As we approach this Sunday in May when families sing the praise of the woman who brought them into this world, or the woman who adopted them, those mothers and step-mothers or aunts and grandmothers, let us also remember the mentors and caregivers, for there are many ways to mother after all; let us collectively nod our heads to those who nursed through feverous nights or cheered during wet soccer games and heralded us along with a nudge and even a song. Mother’s Day celebrates the cycle of love spiraling down the generations, from those who mother to all the rest. Honor her, in her multitude of forms, indeed.
We easily fall into schedule and routine, and for many days are glad to do so, with evenings often as busy as day, papers to score, correspondence to attend to, plans to sort out, even those daily chores to complete before night stumbles into day. And then, as they often do when life gets rolling, disruptions arrive.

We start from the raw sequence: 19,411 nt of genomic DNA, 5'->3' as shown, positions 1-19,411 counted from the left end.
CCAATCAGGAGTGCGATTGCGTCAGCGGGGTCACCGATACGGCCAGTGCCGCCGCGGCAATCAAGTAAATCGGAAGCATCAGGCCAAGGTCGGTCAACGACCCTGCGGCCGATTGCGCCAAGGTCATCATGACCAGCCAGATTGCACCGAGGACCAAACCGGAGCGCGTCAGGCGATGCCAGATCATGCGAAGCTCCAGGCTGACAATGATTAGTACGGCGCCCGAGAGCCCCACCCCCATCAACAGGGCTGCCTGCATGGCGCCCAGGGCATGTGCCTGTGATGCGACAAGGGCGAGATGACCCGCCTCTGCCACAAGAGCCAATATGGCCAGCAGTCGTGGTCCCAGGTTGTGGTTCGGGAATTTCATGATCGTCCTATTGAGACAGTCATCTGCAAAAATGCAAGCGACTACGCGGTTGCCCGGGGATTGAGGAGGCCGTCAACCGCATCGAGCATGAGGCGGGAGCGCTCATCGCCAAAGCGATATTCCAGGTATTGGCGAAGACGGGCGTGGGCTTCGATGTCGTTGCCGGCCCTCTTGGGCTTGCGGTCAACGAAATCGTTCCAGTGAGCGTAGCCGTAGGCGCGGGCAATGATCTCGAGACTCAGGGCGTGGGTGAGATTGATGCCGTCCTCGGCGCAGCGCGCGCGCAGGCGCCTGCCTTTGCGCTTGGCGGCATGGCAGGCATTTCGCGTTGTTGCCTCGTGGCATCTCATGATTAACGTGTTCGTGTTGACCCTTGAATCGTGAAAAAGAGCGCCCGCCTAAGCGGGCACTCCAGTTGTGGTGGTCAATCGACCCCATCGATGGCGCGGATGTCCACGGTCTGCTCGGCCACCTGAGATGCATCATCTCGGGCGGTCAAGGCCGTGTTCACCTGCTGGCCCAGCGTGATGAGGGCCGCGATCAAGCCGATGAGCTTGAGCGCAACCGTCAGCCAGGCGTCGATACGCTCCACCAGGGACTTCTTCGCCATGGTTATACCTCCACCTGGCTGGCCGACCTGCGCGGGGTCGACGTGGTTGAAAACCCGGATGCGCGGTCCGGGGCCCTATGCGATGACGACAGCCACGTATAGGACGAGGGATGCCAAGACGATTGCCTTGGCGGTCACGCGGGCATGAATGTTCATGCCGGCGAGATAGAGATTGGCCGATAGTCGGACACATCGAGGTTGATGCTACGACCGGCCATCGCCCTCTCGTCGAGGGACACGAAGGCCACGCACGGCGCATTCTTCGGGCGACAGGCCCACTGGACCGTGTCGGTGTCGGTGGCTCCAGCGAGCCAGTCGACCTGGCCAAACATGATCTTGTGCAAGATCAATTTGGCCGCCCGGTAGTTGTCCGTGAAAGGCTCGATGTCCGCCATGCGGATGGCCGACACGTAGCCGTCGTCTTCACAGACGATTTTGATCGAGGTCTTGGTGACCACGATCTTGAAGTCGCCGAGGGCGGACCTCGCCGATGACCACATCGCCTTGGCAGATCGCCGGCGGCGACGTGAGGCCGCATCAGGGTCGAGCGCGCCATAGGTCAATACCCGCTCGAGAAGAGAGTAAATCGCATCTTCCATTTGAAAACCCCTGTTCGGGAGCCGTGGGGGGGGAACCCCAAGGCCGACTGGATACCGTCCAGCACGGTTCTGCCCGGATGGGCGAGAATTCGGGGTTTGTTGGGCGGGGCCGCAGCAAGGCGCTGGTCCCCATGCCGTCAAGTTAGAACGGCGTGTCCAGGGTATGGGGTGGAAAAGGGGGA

There is more to a person’s legacy than diamonds and pearls, although seeing those valued trinkets passed down the generations does warm my heart. My mother’s real legacy is her reminder to stand back up after one has fallen into tough years, and not with her words, but with her actions through all those tough years. It is easier to reminisce about carefree summers on the beach or raising a hopeful glass on New Year’s Eve than admit to harsher seasons, but recalling how my mother navigated with 4 teenagers plus 2 younger children, a husband who was intently searching for a way out of his own angst, all amidst the turbulent 1960’s, those years show what tough really looks like. We didn’t have an easy time of it. She most of all. Family photos reveal more about the unseen than anticipated. But never did she stop believing that we would make it through to a sunnier day.